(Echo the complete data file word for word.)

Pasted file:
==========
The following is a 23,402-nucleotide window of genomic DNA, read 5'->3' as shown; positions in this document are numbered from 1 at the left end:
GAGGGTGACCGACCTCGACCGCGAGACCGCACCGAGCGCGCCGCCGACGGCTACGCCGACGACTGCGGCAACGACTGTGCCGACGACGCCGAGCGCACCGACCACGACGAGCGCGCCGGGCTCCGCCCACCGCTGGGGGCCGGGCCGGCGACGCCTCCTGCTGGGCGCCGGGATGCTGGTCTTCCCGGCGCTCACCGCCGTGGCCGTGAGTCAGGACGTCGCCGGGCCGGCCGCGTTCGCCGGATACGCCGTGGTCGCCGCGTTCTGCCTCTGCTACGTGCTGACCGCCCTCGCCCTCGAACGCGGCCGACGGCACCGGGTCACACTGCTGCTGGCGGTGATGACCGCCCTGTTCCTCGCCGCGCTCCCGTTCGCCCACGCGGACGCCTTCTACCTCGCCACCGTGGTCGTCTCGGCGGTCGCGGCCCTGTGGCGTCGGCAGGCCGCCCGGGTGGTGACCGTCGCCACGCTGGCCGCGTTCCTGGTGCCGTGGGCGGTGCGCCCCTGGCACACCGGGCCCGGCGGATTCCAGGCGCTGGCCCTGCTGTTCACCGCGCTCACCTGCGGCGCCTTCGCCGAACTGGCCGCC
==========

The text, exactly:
The following is a 23,402-nucleotide window of genomic DNA, read 5'->3' as shown; positions in this document are numbered from 1 at the left end:
GAGGGTGACCGACCTCGACCGCGAGACCGCACCGAGCGCGCCGCCGACGGCTACGCCGACGACTGCGGCAACGACTGTGCCGACGACGCCGAGCGCACCGACCACGACGAGCGCGCCGGGCTCCGCCCACCGCTGGGGGCCGGGCCGGCGACGCCTCCTGCTGGGCGCCGGGATGCTGGTCTTCCCGGCGCTCACCGCCGTGGCCGTGAGTCAGGACGTCGCCGGGCCGGCCGCGTTCGCCGGATACGCCGTGGTCGCCGCGTTCTGCCTCTGCTACGTGCTGACCGCCCTCGCCCTCGAACGCGGCCGACGGCACCGGGTCACACTGCTGCTGGCGGTGATGACCGCCCTGTTCCTCGCCGCGCTCCCGTTCGCCCACGCGGACGCCTTCTACCTCGCCACCGTGGTCGTCTCGGCGGTCGCGGCCCTGTGGCGTCGGCAGGCCGCCCGGGTGGTGACCGTCGCCACGCTGGCCGCGTTCCTGGTGCCGTGGGCGGTGCGCCCCTGGCACACCGGGCCCGGCGGATTCCAGGCGCTGGCCCTGCTGTTCACCGCGCTCACCTGCGGCGCCTTCGCCGAACTGGCCGCC